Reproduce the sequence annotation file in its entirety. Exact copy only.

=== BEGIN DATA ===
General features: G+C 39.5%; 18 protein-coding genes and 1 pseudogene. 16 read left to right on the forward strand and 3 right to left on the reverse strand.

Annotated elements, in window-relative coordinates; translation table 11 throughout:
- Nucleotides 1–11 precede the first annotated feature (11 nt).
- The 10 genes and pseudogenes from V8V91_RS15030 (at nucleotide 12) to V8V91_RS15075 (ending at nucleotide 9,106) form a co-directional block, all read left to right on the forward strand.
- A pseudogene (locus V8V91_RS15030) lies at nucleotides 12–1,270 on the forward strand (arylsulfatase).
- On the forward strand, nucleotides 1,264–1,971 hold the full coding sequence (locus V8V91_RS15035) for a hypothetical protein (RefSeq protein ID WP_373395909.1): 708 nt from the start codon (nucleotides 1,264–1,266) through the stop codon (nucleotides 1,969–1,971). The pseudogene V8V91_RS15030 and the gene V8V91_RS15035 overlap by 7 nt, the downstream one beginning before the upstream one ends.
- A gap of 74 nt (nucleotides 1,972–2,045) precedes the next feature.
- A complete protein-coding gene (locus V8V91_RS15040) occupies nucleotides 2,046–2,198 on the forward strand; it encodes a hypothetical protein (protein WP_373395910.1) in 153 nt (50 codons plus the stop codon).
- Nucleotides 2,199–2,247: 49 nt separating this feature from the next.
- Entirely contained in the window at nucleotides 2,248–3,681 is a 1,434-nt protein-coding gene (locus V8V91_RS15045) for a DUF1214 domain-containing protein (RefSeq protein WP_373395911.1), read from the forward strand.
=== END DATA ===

General features: G+C 39.5%; 18 protein-coding genes and 1 pseudogene. 16 read left to right on the forward strand and 3 right to left on the reverse strand.

Annotated elements, in window-relative coordinates; translation table 11 throughout:
- Nucleotides 1–11 precede the first annotated feature (11 nt).
- The 10 genes and pseudogenes from V8V91_RS15030 (at nucleotide 12) to V8V91_RS15075 (ending at nucleotide 9,106) form a co-directional block, all read left to right on the forward strand.
- A pseudogene (locus V8V91_RS15030) lies at nucleotides 12–1,270 on the forward strand (arylsulfatase).
- On the forward strand, nucleotides 1,264–1,971 hold the full coding sequence (locus V8V91_RS15035) for a hypothetical protein (RefSeq protein ID WP_373395909.1): 708 nt from the start codon (nucleotides 1,264–1,266) through the stop codon (nucleotides 1,969–1,971). The pseudogene V8V91_RS15030 and the gene V8V91_RS15035 overlap by 7 nt, the downstream one beginning before the upstream one ends.
- A gap of 74 nt (nucleotides 1,972–2,045) precedes the next feature.
- A complete protein-coding gene (locus V8V91_RS15040) occupies nucleotides 2,046–2,198 on the forward strand; it encodes a hypothetical protein (protein WP_373395910.1) in 153 nt (50 codons plus the stop codon).
- Nucleotides 2,199–2,247: 49 nt separating this feature from the next.
- Entirely contained in the window at nucleotides 2,248–3,681 is a 1,434-nt protein-coding gene (locus V8V91_RS15045) for a DUF1214 domain-containing protein (RefSeq protein WP_373395911.1), read from the forward strand.